Next, we'll discuss frozen chicken. Some pet parents find it convenient to feed their dogs frozen chicken, which can be stored for extended periods.

In our case study, other small breeds were fed frozen chicken. It was observed that while the dogs enjoyed the frozen treat, some did show signs of sensitivity to the cold, such as mild discomfort while eating.

Lastly, let's talk about chicken feet.

Though they're sometimes disregarded, chicken feet are a fantastic source of glucosamine, which is good for joints.

In our case study, a group of small breeds were given raw chicken feet as a part of their diet. Over time, improvements in their joint mobility were observed.

This case study highlights the potential benefits of feeding raw chicken to small breeds.

Raw vs Cooked Chicken


When it comes to feeding our furry family chicken, one of the critical decisions is whether to serve it raw or cooked. Both options have their advantages and considerations.

Raw chicken, including the leg and skin, can provide a range of nutrients in their most natural form.

The leg, for instance, offers a balanced mix of meat, bone, and cartilage, providing protein, calcium, and chondroitin.

While high in fat, the skin can also be a source of dietary fats necessary for energy and the absorption of specific vitamins.

However, raw chicken must be sourced carefully (ideally from a reputable supermarket), stored correctly, and prepared hygienically to minimise the risk of bacterial contamination.

It's also important to remember that raw chicken bones can pose a choking hazard, especially for small breeds.

On the other hand, cooked chicken is often seen as a safer option. 

Cooking makes the chicken more manageable to digest and kills any potential bacteria.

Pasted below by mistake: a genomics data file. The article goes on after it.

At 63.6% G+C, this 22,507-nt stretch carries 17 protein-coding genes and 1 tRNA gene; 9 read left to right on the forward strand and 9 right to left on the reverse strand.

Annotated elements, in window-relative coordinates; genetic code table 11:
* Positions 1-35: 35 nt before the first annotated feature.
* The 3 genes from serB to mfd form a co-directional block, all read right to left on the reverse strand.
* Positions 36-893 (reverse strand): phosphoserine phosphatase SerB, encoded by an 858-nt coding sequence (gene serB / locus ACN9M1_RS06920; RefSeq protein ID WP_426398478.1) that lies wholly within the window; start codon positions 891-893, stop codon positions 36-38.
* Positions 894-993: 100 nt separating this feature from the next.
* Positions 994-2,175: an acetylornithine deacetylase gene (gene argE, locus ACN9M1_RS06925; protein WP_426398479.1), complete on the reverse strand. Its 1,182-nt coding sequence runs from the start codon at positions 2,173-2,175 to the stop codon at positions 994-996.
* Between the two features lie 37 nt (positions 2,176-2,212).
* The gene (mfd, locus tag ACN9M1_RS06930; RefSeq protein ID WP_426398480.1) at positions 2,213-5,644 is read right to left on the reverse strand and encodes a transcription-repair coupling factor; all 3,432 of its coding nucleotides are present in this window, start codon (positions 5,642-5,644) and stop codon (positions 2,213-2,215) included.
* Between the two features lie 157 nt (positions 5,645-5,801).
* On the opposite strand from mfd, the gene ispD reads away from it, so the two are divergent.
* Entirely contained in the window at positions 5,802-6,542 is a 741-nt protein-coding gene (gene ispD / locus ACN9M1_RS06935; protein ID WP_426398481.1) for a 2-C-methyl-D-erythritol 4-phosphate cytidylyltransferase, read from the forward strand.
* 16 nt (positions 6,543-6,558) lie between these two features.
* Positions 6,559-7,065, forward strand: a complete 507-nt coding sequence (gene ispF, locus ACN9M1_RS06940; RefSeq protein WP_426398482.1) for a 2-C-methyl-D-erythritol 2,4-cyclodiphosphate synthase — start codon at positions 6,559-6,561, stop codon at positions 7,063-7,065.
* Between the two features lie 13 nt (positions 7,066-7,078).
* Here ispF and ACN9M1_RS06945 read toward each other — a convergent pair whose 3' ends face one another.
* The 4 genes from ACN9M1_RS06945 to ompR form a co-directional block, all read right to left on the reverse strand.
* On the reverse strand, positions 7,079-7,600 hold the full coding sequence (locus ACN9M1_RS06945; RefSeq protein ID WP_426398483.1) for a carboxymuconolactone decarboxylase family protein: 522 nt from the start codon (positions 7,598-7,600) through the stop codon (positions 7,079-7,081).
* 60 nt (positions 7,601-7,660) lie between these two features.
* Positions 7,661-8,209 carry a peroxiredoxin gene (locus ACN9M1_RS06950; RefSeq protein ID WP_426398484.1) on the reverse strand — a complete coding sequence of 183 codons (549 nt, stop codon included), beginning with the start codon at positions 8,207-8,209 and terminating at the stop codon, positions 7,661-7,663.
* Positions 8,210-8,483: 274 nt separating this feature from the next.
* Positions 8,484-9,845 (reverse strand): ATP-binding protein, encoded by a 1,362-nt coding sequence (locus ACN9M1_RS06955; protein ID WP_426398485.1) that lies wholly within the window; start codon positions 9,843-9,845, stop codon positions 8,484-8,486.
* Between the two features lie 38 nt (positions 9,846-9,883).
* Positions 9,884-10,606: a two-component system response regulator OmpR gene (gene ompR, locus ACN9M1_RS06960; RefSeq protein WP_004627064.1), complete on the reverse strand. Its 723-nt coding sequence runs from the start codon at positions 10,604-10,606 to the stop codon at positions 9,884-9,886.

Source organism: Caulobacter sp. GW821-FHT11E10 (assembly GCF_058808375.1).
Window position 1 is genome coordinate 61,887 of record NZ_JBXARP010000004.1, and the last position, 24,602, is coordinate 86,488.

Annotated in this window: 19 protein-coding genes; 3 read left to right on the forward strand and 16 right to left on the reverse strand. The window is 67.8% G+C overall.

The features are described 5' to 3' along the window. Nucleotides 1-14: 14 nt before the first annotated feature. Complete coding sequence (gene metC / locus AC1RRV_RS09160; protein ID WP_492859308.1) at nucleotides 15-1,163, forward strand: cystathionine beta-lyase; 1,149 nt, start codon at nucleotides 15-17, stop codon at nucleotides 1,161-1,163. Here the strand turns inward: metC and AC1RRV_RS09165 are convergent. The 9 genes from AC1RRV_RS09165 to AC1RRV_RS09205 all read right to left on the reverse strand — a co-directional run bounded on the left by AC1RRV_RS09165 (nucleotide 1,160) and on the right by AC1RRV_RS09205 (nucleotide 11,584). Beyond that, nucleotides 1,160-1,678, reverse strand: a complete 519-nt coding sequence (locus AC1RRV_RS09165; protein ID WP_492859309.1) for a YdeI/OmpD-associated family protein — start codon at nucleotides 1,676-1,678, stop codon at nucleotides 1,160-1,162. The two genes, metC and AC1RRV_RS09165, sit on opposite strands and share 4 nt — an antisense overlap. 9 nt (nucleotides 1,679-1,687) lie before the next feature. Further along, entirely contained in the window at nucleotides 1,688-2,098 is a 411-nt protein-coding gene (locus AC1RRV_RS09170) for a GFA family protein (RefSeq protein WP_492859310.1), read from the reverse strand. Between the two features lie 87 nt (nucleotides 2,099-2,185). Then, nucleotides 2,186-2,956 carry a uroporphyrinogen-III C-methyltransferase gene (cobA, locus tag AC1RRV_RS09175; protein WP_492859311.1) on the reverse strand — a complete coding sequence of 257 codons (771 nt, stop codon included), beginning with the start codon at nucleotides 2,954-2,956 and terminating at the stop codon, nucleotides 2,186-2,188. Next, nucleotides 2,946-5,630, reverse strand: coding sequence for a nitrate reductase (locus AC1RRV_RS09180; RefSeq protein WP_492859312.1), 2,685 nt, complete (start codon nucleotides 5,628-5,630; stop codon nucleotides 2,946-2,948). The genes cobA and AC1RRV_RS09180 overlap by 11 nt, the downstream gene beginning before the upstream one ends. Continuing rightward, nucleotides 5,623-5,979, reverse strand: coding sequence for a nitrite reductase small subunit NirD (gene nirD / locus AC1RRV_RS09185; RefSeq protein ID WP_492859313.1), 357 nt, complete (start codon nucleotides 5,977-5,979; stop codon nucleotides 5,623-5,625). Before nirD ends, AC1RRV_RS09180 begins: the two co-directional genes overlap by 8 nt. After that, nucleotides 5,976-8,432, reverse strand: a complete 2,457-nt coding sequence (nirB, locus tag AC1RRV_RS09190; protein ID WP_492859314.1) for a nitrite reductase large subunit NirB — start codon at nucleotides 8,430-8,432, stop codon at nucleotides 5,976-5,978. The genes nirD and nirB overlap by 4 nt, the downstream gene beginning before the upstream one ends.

However, cooking the chicken thoroughly without adding oils or seasonings that could harm dogs is crucial.

Additionally, dogs should never get cooked bones since they might shatter and harm their internal organs.

So, whether you choose to feed your furry family raw or cooked chicken depends on various factors, including your dog's dietary needs, comfort and convenience, and advice from your vet.

As always, it's important to introduce any new foods gradually and monitor your dog's reaction.

Veterinary Opinions on Raw Chicken


Veterinary opinions on feeding raw chicken to dogs can vary. Still, there are some common themes regarding the parts most often mentioned by vets: the bones, wings, and breasts.

Many vets caution against feeding dogs raw bones.

Raw bones can be a choking danger and, if eaten, can create blockages or rips in the digestive tract, even though they can supply calcium and other minerals.

Because they are more likely to shatter, cooked bones are considerably more harmful.

Chicken wings are often considered safer because they are smaller and softer.

However, vets still advise caution as they can pose a choking risk, especially for small breeds.

Suppose you do choose to feed your dog chicken wings. In that case, it's recommended to supervise them while they're eating to prevent any accidents.

The chicken breast is generally considered a safe and nutritious part of the chicken to feed to dogs.

It's a lean source of protein and is easy for dogs to digest. However, vets often recommend cooking the breast to kill any potential bacteria.

Alternatives to Raw Chicken


While raw chicken can be a nutritious part of a dog's diet, plenty of alternatives can provide similar benefits.

Let's explore some of these options, focusing on the nutritional value of drumsticks, liver, and thigh from other sources.

Firstly, turkey drumsticks can be a great alternative to chicken drumsticks.

They're larger, making them a more satisfying meal for your furry family. They also provide a good source of protein and essential vitamins and minerals.

Beef liver is another excellent alternative. It's packed with nutrients like vitamin A, iron, and B vitamins, much like chicken liver.

However, because the liver contains a lot of vitamin A, which may be hazardous in excess, consuming it in moderation is necessary.

Lastly, consider the thigh meat from other poultry, such as duck or goose.

These can be a bit fattier than chicken thighs, but they also provide a rich source of protein and other nutrients. Plus, some dogs might enjoy the change in flavour.

It's worth noting that these alternatives can be fed both raw and cooked, depending on your dog's preferences and dietary needs.

As always, it's recommended to introduce new foods gradually and to consult with your vet before making significant changes to your dog's diet.